- Be more than 15 characters long
- Use multiple character types, including upper and lower case letters
- Avoid guessable character substitutions or keyboard paths
- Include nonsensical character arrangements
Common Password Mistakes
When creating different accounts, it can be difficult to come up with unique passwords every time. However, you can still keep your information secure by staying away from these common password mistakes.
- Personal information: Never include personal information like birthdates, names or birthplaces in a password.
- Single dictionary words: Hackers and password programs can quickly guess single dictionary words so make sure to use a passphrase.
- Length: Passwords should be at least 8 characters long but passwords with 15 or more characters are considered the strongest.
- Common words or phrases: If you’re creating a passphrase, stay away from common phrases or connectable words.
- Unmemorable passwords: Unless you’re using a password manager, keep your passwords memorable — otherwise, you’ll have to recover or change your passwords in the future!
- Default passwords: Immediately change the passwords to any accounts that are set up with a default password.
- Identical passwords: If you never vary your passwords, your entire digital world could be accessed by hackers.
If you’re afraid your password may contain a common mistake, there are plenty of free, online password checkers you can use to test a password’s strength.
How to Keep Passwords Safe
Even if you’ve learned how to make strong passwords and you’ve secured your accounts well, it’s important to keep them safe. In order to keep your passwords protected and avoid getting hacked:
- Utilize a password manager. If you create long, nonsensical passwords but can’t memorize them — don’t worry! With a password manager, you’ll only need to memorize your manager’s password.
- Authorize two-factor authentication. Two-factor authentication (2FA) is a standard security practice that requires verification through SMS codes, facial recognition or other measures before granting account access.
- Download a VPN. A VPN provides additional security when you access the internet from public access points, which can help protect your passwords from different types of cyberattacks.
- Use encryption. Encryption codes messages sent across networks, which can help protect information from public network attacks and cyberthieves.
- Change them regularly. Changing your passwords regularly can deny attackers access to your information, even if they cracked your old password.
- Invest in antivirus software. Many hackers will use malware — like ransomware or viruses — to break passwords, so antivirus software can alert you to any malicious or dangerous activity.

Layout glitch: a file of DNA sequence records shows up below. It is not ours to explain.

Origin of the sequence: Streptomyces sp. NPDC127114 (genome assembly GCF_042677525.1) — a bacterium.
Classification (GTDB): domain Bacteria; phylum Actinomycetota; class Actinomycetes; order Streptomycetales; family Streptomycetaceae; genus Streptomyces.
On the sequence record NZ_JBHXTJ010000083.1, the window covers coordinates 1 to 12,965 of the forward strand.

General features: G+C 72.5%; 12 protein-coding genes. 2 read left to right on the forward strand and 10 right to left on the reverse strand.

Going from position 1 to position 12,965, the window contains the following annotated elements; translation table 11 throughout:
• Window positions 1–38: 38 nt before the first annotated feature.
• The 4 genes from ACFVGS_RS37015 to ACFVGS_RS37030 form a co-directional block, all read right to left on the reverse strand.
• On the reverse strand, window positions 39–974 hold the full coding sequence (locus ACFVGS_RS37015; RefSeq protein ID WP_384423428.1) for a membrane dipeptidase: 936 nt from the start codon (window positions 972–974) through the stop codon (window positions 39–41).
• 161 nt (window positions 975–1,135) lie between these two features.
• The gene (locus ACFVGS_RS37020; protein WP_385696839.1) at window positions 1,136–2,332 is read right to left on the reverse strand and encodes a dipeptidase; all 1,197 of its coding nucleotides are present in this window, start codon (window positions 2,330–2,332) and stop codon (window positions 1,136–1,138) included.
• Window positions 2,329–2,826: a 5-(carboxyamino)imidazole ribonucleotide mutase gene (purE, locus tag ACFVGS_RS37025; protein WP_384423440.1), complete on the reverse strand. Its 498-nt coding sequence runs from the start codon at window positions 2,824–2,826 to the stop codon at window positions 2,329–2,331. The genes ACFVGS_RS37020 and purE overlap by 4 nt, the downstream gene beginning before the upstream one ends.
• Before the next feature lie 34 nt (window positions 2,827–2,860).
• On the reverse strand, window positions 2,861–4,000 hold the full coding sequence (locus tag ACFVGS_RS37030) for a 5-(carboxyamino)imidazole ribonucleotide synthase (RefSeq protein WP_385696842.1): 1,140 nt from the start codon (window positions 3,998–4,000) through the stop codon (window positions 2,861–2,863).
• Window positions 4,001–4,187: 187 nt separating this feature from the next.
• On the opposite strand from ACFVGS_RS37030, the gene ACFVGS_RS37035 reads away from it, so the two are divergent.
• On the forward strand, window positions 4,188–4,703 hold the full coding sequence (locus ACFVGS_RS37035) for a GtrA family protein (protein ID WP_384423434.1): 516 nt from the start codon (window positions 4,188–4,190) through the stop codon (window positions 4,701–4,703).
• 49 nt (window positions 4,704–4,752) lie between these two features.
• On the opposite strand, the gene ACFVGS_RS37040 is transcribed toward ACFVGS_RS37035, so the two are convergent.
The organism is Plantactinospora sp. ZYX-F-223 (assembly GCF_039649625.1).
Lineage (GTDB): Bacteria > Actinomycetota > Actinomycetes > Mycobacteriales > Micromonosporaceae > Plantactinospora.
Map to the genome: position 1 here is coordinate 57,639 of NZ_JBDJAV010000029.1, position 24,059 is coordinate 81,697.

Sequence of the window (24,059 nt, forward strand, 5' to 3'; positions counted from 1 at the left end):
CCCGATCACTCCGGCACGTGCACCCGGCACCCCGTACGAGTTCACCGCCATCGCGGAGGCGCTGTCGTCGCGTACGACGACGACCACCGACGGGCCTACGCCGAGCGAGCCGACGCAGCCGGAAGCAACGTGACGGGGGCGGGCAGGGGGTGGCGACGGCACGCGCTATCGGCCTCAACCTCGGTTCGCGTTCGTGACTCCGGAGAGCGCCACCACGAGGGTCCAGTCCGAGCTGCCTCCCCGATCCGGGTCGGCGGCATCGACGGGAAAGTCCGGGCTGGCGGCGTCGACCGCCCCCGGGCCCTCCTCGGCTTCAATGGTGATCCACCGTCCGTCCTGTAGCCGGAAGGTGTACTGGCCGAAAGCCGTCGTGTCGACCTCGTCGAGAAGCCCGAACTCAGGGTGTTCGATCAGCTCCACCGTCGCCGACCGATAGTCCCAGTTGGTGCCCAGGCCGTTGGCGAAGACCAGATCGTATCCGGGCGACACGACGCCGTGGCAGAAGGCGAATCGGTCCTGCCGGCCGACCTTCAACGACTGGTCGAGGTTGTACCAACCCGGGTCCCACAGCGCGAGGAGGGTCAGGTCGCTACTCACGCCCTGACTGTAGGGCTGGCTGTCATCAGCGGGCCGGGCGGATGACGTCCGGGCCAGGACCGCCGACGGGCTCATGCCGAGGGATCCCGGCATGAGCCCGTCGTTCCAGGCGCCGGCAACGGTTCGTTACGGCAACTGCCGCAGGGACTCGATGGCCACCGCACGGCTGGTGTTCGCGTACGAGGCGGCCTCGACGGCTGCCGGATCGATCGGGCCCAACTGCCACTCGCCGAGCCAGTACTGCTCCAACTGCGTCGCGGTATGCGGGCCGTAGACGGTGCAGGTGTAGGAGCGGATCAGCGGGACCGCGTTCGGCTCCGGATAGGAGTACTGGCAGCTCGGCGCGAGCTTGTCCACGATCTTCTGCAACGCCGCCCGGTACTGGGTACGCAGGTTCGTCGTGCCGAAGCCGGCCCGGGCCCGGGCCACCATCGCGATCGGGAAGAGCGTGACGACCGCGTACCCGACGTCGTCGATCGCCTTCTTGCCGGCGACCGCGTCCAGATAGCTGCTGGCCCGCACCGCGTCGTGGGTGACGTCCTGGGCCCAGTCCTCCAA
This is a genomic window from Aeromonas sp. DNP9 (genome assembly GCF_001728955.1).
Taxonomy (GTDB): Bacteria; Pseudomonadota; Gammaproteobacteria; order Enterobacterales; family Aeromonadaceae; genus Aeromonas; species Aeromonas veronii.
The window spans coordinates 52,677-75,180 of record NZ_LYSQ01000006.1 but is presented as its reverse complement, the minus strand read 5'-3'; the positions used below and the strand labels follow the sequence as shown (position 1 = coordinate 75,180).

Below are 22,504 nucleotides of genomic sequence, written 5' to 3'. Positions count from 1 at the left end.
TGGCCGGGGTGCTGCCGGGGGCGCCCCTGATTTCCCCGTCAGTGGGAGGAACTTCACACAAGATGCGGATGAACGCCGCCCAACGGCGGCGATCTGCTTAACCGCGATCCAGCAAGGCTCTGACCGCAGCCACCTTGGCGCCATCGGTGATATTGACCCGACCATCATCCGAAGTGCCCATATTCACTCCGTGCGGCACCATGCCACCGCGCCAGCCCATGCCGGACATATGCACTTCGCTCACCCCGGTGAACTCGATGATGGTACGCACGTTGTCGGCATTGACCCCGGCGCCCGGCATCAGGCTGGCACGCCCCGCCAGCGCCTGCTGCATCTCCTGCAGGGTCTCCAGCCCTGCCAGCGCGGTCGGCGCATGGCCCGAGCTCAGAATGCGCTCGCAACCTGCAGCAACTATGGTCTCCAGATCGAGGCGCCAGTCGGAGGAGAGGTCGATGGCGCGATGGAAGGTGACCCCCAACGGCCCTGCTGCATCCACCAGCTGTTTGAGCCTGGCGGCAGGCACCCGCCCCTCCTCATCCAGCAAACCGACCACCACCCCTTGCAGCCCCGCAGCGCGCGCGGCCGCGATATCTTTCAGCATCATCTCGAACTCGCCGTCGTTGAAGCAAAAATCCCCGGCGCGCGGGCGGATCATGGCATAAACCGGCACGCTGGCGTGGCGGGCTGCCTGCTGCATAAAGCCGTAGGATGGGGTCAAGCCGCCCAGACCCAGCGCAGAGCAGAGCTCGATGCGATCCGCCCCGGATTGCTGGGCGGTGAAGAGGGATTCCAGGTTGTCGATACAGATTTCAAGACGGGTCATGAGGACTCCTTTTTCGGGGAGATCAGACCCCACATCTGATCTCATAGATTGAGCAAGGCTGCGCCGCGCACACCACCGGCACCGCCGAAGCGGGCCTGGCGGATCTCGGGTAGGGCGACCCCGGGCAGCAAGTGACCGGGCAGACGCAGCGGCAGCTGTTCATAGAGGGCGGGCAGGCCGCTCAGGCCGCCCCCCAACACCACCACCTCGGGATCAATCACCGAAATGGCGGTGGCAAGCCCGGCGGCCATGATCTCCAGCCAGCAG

Additionally, you can better guard your passwords if you don’t:
- Write them down. Nowhere is safe — including in your mobile device or your address book. You mustn’t have passwords written next to your computer.
- Share them. Even if you trust someone, it’s best to keep your passwords private. If you accidentally slip or need to share them, change your password to something new in the future.
- Store them in your browser. Even though it’s more hassle, it’s better to enter your password manually whenever you visit a site to restrict others from accessing your accounts.
Passwords are usually the only barrier between your information and a hacker, so knowing how to make strong passwords can keep you safe while saving you time and money. If you’re interested in additional password protection, Panda Dome is designed to protect your devices, your privacy and the people most important to you.
Definitely great and useful tips Marta. Thanks. I tend to think 8 characters is very weak. I have a password manager called Sticky Password and generate and use passwords with special characters at least 16 characters long and still think it is weak 🙂
Anyway, thanks for the article. Appreciate the information here.
Thanks, Roger. Obviously, 16 characters long is safer than 8, but if you follow all those tips, you’ll get a secure password. Thanks! 🙂
It’s a great tips ,i think that 8 combined characters is safer don’t worry
Good info… I’ve started using four random but common words with spaces between each one.
Sadly, I just don’t trust 8 character passwords anymore.
These are great tips, thanks. I don’t think an 8 letter password is secure enough nowadays either, and symbols are a good way of making a password safer. Password managers are great ideas too, thanks.